But Insull’s most radical innovation was not technological. It was in the seemingly mundane practice of pricing. The big economic problem with selling electricity back then (and even today, for that matter) was the frequently extreme mismatch between supply and demand. A company had to build the generating capacity required to meet periods of peak usage, but those spikes tended to be short-lived; most of the capacity went unused most of the time. Given that the costs of power generation were mainly fixed rather than variable — and that the shelf life of electricity was extremely brief — the unevenness of demand destroyed a producer’s ability to turn a profit. The penalties only grew as operating capacity expanded.
Insull solved that problem by charging different rates to different customers, in order to boost demand during times when it tended to be slow. In particular, he drastically cut the price of electricity for home users. He knew that daily residential usage patterns would tend to run opposite to those of the big commercial users that accounted for most of the peak demand; residential demand was concentrated in the evening and early-morning hours, when most factories and shops were closed.
Then, to the consternation of his many small competitors, Insull offered to wire houses at no cost, to expand his clientele as rapidly as possible. It was clear that he was delivering kilowatts to the home market for less than the average cost of producing them. What he knew, though, was that every cent of added income would help offset the high fixed costs (while also bringing down the variable cost of producing each kilowatt), making huge generating stations both feasible and profitable.
Insull’s pricing breakthrough was, Sir Harold writes, “the single most significant innovation in the single most important technological advance of the 20th century.” And it paid off mightily, as Insull rapidly took over the market. By 1898, he had bought out all the other power generators in downtown Chicago. Within another 15 years, his rapidly growing utility — now named Commonwealth Edison — had become the dominant energy provider in the Midwest, and Insull himself had become one of the richest businessmen in the country. More important, Insull’s vision had democratized electricity, bringing its myriad benefits to the masses.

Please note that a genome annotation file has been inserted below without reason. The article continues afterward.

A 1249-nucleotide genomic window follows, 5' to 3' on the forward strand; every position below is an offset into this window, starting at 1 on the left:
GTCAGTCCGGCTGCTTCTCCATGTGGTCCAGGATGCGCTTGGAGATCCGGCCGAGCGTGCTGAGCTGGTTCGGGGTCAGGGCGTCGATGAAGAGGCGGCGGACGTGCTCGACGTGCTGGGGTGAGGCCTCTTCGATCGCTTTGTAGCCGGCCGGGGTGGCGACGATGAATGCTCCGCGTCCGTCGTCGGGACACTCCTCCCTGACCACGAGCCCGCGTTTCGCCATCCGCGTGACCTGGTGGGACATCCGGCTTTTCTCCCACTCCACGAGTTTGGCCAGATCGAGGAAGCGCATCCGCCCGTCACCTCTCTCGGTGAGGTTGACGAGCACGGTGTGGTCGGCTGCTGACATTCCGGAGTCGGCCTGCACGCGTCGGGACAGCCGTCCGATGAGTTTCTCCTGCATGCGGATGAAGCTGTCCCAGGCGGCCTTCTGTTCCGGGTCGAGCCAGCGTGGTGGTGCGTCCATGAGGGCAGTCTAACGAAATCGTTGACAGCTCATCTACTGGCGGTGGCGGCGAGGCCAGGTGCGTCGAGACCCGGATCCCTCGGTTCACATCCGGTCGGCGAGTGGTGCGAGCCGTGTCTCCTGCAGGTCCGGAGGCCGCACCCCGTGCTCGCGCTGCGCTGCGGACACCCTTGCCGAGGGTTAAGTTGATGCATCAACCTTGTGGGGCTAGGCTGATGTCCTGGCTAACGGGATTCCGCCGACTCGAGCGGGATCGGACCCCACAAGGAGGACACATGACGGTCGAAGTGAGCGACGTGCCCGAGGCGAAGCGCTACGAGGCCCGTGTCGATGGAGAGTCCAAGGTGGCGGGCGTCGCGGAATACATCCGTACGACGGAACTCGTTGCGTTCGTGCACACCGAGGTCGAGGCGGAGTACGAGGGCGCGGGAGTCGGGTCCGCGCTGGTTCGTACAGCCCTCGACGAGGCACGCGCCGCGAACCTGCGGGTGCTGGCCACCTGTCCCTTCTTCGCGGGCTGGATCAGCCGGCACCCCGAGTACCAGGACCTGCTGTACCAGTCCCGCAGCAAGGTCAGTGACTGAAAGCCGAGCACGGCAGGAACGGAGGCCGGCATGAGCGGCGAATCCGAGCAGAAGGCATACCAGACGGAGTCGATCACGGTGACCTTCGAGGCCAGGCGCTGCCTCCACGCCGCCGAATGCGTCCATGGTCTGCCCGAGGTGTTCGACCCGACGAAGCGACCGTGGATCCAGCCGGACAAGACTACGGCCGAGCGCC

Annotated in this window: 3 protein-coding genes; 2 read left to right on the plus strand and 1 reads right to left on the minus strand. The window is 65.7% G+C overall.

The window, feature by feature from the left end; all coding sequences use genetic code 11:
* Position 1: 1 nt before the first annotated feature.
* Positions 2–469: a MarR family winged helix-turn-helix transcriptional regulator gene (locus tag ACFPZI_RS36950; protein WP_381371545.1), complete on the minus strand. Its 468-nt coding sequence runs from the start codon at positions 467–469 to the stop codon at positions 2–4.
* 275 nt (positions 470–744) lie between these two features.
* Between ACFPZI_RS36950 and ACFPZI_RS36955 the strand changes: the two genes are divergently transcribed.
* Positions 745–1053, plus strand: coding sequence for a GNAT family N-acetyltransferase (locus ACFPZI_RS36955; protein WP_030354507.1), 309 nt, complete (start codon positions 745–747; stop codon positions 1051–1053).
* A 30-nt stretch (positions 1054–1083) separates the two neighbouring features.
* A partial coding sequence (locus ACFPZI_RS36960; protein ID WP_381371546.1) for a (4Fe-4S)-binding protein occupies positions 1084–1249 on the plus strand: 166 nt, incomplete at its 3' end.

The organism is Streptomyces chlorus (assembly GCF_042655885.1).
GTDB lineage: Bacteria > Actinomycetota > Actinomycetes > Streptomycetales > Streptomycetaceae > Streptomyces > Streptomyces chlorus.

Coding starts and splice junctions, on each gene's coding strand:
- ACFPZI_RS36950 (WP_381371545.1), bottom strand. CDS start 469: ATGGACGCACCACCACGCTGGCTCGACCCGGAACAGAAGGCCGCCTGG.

Insull’s essential act of innovation was to craft a coherent business strategy out of what, at the time, must have seemed a cacophony of contradictory technological, economic, and market forces: the scale advantages of centralized production, the high fixed costs of generation, the uneven nature of power demand, the frugality of the average consumer, the breadth of electricity’s potential uses. It was an act of innovation that could only have come from the mind of a person who was at home in the confines of a counting house.
An Unyielding Medium
Confines is a word worth pausing over. Many of today’s most vocal promoters of business innovation urge executives to tear down the obstacles to innovation within their organizations, to let creativity flow unimpeded. That can certainly be good advice; mindlessly bureaucratic controls can stifle good ideas. At the same time, though, such counsel ignores the value of obstacles in structuring creative thinking and routing it toward productive ends. Whether in business, science, or art, the greatest innovations tend to emerge only within the presence of constraints — within a set of rules or laws that provide rigid boundaries to the mind. Unconfined, thought grows frivolous.
The great 20th-century composer Igor Stravinsky wrote, in The Poetics of Music, “You cannot create against a yielding medium.” Stravinsky’s innovations were nothing if not revolutionary, but he knew that he could not have produced them if he had not been constrained by the traditions of music and the mathematical strictures of tone. “Let me have something finite, definite,” he wrote. “My freedom will be so much the greater and more meaningful the more narrowly I limit my field of action and the more I surround myself with obstacles. Whatever diminishes constraint, diminishes strength.”